An Indian tribe broke ground Friday on a $170 million casino on the doorstep of Sacramento’s increasingly crowded gambling market, a major milestone for a project whose location has generated political and legal controversy for years.
The Enterprise Rancheria’s Fire Mountain Casino in Yuba County will sit just a half hour’s drive north of Thunder Valley Casino near Lincoln, one of the most successful tribal casinos in the state. It opens as another tribe is considering building a casino in south Sacramento County.
For now, it’s unclear just how much competition will be generated by Fire Mountain, which will open about a year from now. The Yuba County casino will include 50,000 square feet of gambling space, fairly small by modern casino standards. Perhaps more importantly, the Enterprise tribe only holds a so-called Class II license, which limits it to electronic versions of bingo and other games and prohibits full-fledged slot machines and table games.
The tribe’s licensing status could change. A federal judge in February ordered the state to enter into a gambling compact with Enterprise. That would elevate the tribe to a Class III license, allowing a true Vegas-style venue with games and machines comparable to Thunder Valley, Cache Creek and other big tribal casinos in the region.
In the meantime, Enterprise consultant Charlie Banks-Altekruse said the tribe is focused on building Fire Mountain despite the current limitations on the types of gambling it can offer. Customers will notice very little difference between Fire Mountain and other casinos, he said.
“It’s going to have the look and feel of a traditional casino,” he said.
He said the property, located near the Toyota Amphitheatre, will include restaurants, bars, gift shops and meeting space. If the tribe is able to get a Class III casino license, it would consider expanding the casino and building a hotel. Alan Ginsburg, a developer from Florida, is financing the effort for the tribe, Banks-Altekruse said.
Fire Mountain should be able to coexist with its neighbor to the south, he added.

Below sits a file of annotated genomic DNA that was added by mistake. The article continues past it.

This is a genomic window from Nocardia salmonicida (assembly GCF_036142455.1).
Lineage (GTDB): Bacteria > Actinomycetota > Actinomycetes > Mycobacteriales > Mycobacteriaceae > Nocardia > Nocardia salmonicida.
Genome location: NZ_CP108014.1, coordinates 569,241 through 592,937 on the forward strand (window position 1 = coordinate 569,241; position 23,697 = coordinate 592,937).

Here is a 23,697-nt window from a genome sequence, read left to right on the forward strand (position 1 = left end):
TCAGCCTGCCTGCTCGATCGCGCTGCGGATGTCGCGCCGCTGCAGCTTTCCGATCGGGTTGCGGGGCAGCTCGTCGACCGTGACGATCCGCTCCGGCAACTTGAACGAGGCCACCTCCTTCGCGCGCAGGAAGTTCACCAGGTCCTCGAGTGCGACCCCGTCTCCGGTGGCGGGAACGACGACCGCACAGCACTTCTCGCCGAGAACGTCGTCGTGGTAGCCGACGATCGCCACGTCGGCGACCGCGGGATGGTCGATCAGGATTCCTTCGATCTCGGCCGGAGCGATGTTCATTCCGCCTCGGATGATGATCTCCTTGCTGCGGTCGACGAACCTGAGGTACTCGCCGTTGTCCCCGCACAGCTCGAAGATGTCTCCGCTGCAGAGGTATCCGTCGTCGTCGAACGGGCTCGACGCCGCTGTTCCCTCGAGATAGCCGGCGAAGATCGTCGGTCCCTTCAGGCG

“Maybe people come up for the day from the Bay Area, spend the morning at Thunder Valley and come up and spend the afternoon with us,” he said.
Doug Elmets, a spokesman for Thunder Valley and its owner, the United Auburn Indian Community, said Thunder Valley doesn’t expect to lose any customers to the newcomer.
“It will have no effect,” he said. “None.” He dismissed Fire Mountain as “nothing more than an elaborate bingo hall.”
The United Auburn tribe has led the legal and political fight to keep the Enterprise tribe from getting the more valuable Class III casino license. Elmets said he doubts Enterprise will obtain that license, at least for the foreseeable future, despite the judge’s ruling.
“The fight is not over,” the Thunder Valley spokesman said.
The legal dispute over whether Enterprise should get a Class III license centers on geography and tribal history.
Formally known as the Estom Yumeka Maidu Tribe of the Enterprise Rancheria, the tribe has its origins and tribal office in Butte County. That’s about 35 miles away from the casino site in Yuba County. The tribe got permission from the U.S. Interior Department in 2013 to acquire the Yuba property.
The California Legislature, however, was uncomfortable with the location. Although the tribe signed a gambling compact with Gov. Jerry Brown, which would have permitted a full-fledged casino, the Legislature declined to act on the agreement. The deal expired in 2014.
The Legislature balked after numerous tribes, including Thunder Valley’s owner, lobbied hard against the agreement. Their argument: California voters in 2000 approved Vegas-style tribal casinos that would be located on ancestral lands. Enterprise shouldn’t be allowed to build on a spot so far removed from the tribe’s origins.
Despite the Legislature’s inaction, a federal judge in Sacramento strengthened the Enterprise tribe’s hand considerably in February. Ruling on a lawsuit filed by the tribe, U.S. District Judge Troy Nunley said the Legislature acted in “bad faith” by not taking any action on the compact that was signed by Brown.
Nunley ordered the state and the tribe “to conclude a gaming compact within 60 days,” which would set a deadline of sometime in mid-April.
Elmets, however, said a compact “will be many years away. There are many legal hurdles they have to overcome.”
Two other lawsuits are pending over the Enterprise tribe’s project, including a case filed by the owners of Thunder Valley and Cache Creek casinos over environmental questions and potential impacts on other casinos. The judge ruled in favor of the Enterprise tribe in that case, too, although he is being asked to reconsider.
“Despite the ground being broken, this is still unsettled,” said Cheryl Schmit of Stand Up for California, an anti-gambling organization in Penryn.
The Yuba County venue would add to the proliferation of gambling options in Northern California. The Wilton Rancheria is looking at two sites in southern Sacramento County, one in Elk Grove and one in Galt for a casino and 12-story hotel. Casinos in the greater Sacramento market also have been affected by the 2013 opening of the $800 million Graton Resort & Casino in Sonoma County.